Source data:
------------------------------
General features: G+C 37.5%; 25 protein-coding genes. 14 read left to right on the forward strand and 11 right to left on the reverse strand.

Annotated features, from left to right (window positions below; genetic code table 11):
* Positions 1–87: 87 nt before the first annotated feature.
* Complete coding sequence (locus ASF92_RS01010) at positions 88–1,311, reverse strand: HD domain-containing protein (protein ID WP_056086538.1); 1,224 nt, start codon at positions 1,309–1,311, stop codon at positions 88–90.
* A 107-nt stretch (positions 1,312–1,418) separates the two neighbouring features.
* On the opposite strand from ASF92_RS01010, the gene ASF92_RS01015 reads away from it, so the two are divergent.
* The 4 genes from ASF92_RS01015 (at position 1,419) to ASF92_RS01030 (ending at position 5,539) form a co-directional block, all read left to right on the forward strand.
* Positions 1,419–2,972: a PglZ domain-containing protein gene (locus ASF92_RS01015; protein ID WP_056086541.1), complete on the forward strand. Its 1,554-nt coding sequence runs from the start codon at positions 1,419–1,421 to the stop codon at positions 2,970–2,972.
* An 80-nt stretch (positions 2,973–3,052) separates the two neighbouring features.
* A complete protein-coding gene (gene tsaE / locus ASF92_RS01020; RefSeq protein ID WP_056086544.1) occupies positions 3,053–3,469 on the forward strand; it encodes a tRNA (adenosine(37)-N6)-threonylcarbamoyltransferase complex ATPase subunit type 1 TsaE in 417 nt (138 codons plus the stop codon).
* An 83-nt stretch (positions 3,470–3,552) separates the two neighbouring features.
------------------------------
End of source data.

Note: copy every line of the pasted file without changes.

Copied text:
General features: G+C 37.5%; 25 protein-coding genes. 14 read left to right on the forward strand and 11 right to left on the reverse strand.

Annotated features, from left to right (window positions below; genetic code table 11):
* Positions 1–87: 87 nt before the first annotated feature.
* Complete coding sequence (locus ASF92_RS01010) at positions 88–1,311, reverse strand: HD domain-containing protein (protein ID WP_056086538.1); 1,224 nt, start codon at positions 1,309–1,311, stop codon at positions 88–90.
* A 107-nt stretch (positions 1,312–1,418) separates the two neighbouring features.
* On the opposite strand from ASF92_RS01010, the gene ASF92_RS01015 reads away from it, so the two are divergent.
* The 4 genes from ASF92_RS01015 (at position 1,419) to ASF92_RS01030 (ending at position 5,539) form a co-directional block, all read left to right on the forward strand.
* Positions 1,419–2,972: a PglZ domain-containing protein gene (locus ASF92_RS01015; protein ID WP_056086541.1), complete on the forward strand. Its 1,554-nt coding sequence runs from the start codon at positions 1,419–1,421 to the stop codon at positions 2,970–2,972.
* An 80-nt stretch (positions 2,973–3,052) separates the two neighbouring features.
* A complete protein-coding gene (gene tsaE / locus ASF92_RS01020; RefSeq protein ID WP_056086544.1) occupies positions 3,053–3,469 on the forward strand; it encodes a tRNA (adenosine(37)-N6)-threonylcarbamoyltransferase complex ATPase subunit type 1 TsaE in 417 nt (138 codons plus the stop codon).
* An 83-nt stretch (positions 3,470–3,552) separates the two neighbouring features.